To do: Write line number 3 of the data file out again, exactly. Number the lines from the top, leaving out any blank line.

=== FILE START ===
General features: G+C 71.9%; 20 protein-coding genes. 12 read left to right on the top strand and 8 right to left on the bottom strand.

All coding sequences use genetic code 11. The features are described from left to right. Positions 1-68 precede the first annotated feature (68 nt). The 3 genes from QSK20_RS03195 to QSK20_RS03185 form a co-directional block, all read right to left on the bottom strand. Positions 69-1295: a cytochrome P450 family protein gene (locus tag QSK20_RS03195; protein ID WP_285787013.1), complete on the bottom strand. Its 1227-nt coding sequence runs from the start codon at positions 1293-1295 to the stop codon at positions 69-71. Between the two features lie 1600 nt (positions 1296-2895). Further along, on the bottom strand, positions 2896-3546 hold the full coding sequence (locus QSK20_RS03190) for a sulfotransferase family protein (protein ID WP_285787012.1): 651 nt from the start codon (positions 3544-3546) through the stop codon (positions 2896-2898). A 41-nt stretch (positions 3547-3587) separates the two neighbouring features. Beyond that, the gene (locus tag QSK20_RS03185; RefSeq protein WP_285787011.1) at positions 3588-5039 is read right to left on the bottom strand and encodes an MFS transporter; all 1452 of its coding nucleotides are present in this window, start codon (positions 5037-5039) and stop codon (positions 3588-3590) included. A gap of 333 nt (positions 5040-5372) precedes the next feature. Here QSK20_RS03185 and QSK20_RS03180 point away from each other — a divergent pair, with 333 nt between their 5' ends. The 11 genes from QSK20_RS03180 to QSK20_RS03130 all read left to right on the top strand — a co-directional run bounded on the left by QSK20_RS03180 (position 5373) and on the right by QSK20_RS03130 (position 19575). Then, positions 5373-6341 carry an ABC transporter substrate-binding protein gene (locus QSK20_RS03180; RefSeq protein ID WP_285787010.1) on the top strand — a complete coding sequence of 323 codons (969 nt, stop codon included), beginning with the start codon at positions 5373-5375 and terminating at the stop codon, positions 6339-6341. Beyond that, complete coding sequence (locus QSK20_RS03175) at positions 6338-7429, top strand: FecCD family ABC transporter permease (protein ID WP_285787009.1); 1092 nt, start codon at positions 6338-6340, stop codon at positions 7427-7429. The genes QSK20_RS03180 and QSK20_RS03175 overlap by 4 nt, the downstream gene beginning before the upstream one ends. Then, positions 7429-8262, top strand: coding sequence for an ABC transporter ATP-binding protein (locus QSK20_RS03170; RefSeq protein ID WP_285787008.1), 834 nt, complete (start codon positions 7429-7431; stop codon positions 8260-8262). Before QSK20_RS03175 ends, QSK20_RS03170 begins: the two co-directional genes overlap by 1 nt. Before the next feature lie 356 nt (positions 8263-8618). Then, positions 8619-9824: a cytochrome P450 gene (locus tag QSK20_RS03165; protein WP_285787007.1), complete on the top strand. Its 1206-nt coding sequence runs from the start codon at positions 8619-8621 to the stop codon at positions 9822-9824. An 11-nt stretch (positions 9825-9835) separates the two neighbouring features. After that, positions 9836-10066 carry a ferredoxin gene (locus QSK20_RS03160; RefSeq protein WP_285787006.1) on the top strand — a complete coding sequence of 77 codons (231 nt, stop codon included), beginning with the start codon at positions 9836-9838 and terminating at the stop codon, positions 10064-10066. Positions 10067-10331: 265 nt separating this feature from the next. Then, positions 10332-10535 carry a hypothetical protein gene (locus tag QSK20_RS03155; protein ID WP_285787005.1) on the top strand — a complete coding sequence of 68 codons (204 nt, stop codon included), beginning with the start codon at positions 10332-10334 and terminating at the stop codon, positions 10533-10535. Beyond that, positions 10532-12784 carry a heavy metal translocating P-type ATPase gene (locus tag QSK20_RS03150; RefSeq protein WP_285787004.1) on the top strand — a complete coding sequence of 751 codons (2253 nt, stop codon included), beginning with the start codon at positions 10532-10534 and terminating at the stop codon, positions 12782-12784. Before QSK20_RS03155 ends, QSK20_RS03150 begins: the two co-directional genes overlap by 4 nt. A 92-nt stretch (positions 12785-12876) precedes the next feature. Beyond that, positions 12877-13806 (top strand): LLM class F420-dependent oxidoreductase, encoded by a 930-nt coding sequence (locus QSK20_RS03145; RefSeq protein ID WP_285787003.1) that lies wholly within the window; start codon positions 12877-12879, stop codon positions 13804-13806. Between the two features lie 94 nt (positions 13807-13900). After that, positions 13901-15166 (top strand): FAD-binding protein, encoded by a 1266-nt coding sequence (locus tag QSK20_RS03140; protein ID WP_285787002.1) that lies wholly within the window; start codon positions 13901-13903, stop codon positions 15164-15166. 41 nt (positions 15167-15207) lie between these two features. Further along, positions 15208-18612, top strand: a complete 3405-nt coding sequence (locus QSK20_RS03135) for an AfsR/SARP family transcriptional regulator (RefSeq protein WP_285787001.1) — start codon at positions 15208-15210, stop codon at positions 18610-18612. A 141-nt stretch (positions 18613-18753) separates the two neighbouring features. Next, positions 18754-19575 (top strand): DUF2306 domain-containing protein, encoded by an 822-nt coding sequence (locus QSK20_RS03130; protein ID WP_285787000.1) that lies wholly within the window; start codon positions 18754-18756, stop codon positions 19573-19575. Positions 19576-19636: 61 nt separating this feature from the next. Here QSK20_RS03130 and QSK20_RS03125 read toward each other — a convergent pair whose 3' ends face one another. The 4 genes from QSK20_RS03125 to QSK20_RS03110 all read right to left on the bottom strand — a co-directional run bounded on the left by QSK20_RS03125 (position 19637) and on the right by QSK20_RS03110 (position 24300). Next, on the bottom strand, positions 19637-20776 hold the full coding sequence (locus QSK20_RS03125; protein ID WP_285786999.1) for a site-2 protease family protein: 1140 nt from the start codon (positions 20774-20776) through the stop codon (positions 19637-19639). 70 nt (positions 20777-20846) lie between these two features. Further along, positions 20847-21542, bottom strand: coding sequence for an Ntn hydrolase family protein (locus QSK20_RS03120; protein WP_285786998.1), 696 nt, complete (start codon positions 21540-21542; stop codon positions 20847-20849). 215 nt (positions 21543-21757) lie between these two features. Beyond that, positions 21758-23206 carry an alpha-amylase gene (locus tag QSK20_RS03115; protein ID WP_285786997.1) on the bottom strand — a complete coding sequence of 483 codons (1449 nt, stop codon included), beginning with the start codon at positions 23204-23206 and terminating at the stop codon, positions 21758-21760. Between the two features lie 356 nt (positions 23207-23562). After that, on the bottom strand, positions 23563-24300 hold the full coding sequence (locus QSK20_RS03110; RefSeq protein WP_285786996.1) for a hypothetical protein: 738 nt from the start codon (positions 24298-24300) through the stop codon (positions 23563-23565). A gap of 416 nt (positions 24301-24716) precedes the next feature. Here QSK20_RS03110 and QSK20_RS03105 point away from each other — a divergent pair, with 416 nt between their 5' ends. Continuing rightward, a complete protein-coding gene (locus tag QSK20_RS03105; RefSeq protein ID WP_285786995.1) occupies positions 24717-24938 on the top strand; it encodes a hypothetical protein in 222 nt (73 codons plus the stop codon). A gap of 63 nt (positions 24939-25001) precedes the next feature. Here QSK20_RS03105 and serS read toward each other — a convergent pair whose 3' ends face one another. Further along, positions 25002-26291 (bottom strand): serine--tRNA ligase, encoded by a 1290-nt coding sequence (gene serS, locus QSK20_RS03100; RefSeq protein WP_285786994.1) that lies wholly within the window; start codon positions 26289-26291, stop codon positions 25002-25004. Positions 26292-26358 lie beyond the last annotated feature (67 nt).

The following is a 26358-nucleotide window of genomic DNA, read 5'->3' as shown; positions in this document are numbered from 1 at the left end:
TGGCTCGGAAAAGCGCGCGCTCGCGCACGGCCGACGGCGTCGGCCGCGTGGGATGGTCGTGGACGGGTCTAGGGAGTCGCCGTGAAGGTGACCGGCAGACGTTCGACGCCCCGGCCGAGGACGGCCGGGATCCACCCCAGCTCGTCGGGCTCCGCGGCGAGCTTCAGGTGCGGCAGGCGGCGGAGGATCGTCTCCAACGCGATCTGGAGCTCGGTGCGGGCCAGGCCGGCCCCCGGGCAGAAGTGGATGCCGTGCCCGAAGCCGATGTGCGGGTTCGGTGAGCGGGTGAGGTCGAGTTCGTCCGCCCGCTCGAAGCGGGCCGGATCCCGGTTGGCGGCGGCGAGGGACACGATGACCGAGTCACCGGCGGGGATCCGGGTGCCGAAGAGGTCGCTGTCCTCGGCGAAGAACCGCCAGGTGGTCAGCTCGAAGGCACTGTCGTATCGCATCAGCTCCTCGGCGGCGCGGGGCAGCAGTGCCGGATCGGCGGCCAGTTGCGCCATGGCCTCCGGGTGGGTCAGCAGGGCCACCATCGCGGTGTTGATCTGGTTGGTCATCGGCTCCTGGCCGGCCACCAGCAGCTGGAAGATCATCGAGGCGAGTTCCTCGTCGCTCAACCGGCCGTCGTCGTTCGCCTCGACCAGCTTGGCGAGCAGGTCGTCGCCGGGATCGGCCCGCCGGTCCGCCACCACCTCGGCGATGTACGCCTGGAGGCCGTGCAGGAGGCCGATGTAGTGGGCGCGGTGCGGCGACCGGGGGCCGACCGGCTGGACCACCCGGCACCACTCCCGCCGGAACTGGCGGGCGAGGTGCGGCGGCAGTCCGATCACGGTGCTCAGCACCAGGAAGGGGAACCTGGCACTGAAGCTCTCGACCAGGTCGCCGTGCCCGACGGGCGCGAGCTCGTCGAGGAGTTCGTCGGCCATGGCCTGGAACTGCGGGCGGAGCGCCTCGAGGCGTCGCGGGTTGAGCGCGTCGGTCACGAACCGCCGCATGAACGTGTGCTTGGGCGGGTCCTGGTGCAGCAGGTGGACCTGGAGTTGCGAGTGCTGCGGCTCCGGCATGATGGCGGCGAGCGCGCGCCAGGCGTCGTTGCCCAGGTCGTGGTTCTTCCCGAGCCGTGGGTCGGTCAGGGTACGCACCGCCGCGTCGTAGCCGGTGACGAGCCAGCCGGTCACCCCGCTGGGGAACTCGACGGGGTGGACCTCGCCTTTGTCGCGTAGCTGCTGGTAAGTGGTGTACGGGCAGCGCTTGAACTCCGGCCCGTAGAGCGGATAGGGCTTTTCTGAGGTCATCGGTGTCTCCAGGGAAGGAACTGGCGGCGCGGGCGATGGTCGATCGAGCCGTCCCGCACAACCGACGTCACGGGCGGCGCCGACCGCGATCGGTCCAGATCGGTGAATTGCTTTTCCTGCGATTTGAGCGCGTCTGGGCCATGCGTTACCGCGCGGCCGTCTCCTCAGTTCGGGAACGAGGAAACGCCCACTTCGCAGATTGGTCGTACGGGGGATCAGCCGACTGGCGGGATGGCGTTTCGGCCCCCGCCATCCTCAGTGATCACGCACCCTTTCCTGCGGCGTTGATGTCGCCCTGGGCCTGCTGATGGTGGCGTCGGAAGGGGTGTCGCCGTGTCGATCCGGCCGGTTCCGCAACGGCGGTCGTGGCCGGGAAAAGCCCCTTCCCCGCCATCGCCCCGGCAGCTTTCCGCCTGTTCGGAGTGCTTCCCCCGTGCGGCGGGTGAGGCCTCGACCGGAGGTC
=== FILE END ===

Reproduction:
The following is a 26358-nucleotide window of genomic DNA, read 5'->3' as shown; positions in this document are numbered from 1 at the left end: